Indeed when there were prairie fires sweeping through the district and coming toward their farm with a great wall of flame and heat, Struna thought she heard a soft knocking to remind her that Dora would keep her safe. When soft rains turned to cold pelting sleet and hail that hammered upon the windows threatening to break them, Struna knew that Dora would protect her.

One day though, when she was helping her mother to make bread, she opened the flour bin to scoop out an extra helping. Suddenly a creature with small round ears and a long twitching tail leapt out onto the floor. Struna screeched and then jumped up on a stool. She watched in horror as the mouse skittered over to a tiny hole in the wall near to where Dora must be wedged.

She considered a moment. She had seen the holes those creatures chewed in flour and sugar sacks. Was there not a danger that the mice might chew on Dora? Oh what could she do?

And then she remembered the tale her mother had told her of the Huldufolk. Could they have travelled to this country? There was a grassy mound just outside the barn that had been left untouched. Struna decided to prepare a bowl of milk to leave there every day. Sure enough it was emptied just as often as she filled it. Surely the Hidden people had come to Canada and they had heard our song. They were clever and could slither up between narrow walls to rescue Dora.

Time went by and Struna grew up to become a teacher. She married a fine young man of Icelandic heritage called Svein Sveinsson. They married and had 10 children. When their eldest son Alfred grew up, what house do you suppose he moved into with his wife Alberta and their three small children?

You are right. They moved in to Struna’s childhood home to honour their beginnings in that land.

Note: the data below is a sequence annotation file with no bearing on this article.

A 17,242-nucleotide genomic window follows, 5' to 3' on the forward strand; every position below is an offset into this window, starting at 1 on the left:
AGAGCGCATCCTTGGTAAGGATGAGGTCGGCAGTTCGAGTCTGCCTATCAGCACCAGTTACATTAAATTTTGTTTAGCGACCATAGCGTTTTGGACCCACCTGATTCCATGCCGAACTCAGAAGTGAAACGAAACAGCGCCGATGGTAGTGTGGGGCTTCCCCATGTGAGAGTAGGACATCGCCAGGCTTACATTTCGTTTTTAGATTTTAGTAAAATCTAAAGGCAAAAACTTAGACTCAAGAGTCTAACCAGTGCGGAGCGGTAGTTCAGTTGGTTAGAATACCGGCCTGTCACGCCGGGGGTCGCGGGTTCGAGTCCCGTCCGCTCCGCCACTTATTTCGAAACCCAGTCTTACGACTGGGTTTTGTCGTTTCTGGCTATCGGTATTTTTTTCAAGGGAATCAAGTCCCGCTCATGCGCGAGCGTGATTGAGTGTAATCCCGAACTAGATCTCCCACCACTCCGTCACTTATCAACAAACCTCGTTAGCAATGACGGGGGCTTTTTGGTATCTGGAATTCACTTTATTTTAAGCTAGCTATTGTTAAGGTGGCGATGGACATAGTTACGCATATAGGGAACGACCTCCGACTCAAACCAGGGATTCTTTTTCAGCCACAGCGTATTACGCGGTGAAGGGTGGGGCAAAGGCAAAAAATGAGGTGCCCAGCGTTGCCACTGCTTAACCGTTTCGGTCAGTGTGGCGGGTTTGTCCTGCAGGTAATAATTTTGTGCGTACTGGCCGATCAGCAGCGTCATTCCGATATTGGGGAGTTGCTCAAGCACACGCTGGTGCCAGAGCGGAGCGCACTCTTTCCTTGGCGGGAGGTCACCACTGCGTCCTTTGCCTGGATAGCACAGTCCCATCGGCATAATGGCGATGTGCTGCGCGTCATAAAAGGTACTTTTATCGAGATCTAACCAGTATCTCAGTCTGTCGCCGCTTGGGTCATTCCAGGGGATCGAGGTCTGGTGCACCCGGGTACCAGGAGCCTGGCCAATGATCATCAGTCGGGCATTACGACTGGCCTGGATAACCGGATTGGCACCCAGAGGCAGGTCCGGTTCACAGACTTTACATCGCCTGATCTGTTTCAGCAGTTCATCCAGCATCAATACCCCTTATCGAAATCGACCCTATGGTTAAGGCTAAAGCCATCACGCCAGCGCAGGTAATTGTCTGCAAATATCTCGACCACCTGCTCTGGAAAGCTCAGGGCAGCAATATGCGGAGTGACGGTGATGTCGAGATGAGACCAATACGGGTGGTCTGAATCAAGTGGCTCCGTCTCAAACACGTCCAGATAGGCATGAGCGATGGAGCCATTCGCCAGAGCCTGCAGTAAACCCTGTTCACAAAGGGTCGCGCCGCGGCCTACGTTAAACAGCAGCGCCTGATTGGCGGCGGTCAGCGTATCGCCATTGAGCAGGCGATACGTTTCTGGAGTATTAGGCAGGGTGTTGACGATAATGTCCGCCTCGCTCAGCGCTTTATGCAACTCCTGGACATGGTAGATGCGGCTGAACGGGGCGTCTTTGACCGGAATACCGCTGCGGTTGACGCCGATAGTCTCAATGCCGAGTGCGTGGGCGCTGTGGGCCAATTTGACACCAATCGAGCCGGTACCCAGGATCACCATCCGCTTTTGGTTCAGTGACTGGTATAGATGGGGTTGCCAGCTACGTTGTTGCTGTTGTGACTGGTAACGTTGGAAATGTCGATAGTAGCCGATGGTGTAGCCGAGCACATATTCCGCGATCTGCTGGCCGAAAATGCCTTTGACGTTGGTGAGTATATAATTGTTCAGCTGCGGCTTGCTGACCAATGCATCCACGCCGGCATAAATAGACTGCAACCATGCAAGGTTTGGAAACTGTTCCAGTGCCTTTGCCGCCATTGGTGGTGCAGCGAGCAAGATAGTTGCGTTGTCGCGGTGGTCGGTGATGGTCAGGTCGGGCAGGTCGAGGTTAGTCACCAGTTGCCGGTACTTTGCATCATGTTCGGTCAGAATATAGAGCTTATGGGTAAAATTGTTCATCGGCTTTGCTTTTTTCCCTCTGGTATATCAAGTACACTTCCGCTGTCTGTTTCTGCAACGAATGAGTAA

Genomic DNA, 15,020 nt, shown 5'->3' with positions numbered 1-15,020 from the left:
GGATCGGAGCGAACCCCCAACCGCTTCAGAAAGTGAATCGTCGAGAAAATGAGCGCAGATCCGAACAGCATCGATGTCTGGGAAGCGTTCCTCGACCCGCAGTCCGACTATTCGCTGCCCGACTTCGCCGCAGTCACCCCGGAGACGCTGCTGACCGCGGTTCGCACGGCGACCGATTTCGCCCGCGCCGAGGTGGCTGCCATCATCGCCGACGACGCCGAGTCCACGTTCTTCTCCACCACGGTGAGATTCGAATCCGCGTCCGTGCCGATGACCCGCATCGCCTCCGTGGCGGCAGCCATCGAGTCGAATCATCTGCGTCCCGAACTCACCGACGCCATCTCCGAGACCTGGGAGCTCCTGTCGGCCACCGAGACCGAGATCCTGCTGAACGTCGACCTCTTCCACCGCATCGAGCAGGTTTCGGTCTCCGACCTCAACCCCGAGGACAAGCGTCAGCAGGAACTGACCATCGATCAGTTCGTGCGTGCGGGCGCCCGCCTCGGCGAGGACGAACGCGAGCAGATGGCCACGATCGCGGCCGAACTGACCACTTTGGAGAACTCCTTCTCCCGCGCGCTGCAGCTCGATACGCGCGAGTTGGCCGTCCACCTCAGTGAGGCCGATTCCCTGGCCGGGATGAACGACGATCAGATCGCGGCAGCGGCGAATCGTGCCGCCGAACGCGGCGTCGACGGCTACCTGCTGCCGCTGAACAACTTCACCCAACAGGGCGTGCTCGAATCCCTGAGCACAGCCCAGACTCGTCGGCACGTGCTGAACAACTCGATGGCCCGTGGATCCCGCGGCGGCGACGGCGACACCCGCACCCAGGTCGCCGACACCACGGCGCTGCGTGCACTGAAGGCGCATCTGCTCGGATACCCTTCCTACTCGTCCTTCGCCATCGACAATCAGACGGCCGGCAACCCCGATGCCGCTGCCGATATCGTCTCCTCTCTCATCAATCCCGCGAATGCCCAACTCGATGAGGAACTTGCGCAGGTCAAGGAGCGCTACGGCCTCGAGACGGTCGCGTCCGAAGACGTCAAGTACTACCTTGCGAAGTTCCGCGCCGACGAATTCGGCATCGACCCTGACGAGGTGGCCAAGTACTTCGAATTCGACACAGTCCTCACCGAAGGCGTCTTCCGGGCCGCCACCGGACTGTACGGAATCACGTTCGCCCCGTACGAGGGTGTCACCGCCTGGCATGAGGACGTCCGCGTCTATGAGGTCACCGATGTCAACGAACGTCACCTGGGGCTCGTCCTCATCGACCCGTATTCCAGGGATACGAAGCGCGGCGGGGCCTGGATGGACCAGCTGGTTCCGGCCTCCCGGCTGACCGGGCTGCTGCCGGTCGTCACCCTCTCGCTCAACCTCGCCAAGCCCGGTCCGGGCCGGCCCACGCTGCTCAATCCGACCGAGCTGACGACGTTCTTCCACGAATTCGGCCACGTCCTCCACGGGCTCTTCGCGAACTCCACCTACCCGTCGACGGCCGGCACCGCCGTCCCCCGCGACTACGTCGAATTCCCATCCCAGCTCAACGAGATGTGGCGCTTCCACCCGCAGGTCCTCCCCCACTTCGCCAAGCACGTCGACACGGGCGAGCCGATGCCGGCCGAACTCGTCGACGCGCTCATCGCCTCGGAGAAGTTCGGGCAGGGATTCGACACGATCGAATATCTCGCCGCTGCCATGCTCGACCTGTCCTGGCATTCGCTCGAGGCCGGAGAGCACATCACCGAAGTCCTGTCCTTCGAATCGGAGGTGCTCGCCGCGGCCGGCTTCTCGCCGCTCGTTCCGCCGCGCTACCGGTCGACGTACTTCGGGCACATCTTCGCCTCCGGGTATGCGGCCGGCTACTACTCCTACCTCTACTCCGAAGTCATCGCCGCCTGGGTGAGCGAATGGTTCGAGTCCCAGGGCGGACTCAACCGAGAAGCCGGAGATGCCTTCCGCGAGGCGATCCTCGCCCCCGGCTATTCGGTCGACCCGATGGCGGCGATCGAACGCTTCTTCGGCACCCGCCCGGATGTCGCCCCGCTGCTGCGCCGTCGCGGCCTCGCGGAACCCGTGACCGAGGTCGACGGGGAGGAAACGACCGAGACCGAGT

A sad thing happened though. When the youngest child of Alfred and Alberta was only a toddler, the parents lost their lives in a car accident. Now each of these children were raised by a different family member. Wesley the eldest, was raised by Struna and Svein as their 11th child.

Wes heard the story of Dora Sweet Dora when he sat on his amma Struna’s knee. So when he was old enough to move into a house with his wife and three small children, guess where they chose to live?

Oh yes you are right again. They cherished that little old house. But as time went by the house needed fixing. The wooden house that seemed so grand to Struna, was too small now for a modern family who hoped for modern conveniences and ample indoor space. And it was sitting in just the place for a house to be, perched on a high point next to the well.

So they decided to take down the original farmhouse and put up a new one in its place.

But Wes remembered the story of Dora. As every board from the old house was taken down, they kept their eyes wide open. A careful search was made for Dora. But you know, they did not find a single trace of that doll, not even of her delicate porcelain head with the sky blue eyes and the rosebud lips.

There is the proof. The Huldufolk have come to Canada! Even now they may be running across the open prairie, hand in hand with Dora, proudly singing that song.

So when I travel that way, I think of Struna, I think of Dora and I sing that song.

Dora Sweet Dora, come let us play.

We’ll dance and we’ll daydream the whole day away.

Fly over hilltops and run with the breeze.

Hide like the little folk and do as we please.

Struna and her siblings; Tomas and Cecelia in the back, Bjarnina (Ena) and Struna in the front

For more than thirty years, Karen has been performing as a storyteller, in schools, libraries, museums, churches, senior’s lodges and in the fields and forests. She has traveled across Canada and even as far as Iceland to share her favourite invented and real family sagas, along with myths, folklore and legends.

Her Scandinavian family background is her anchor. She continues to explore the depths of that rich heritage through research, through dreaming and through storytelling.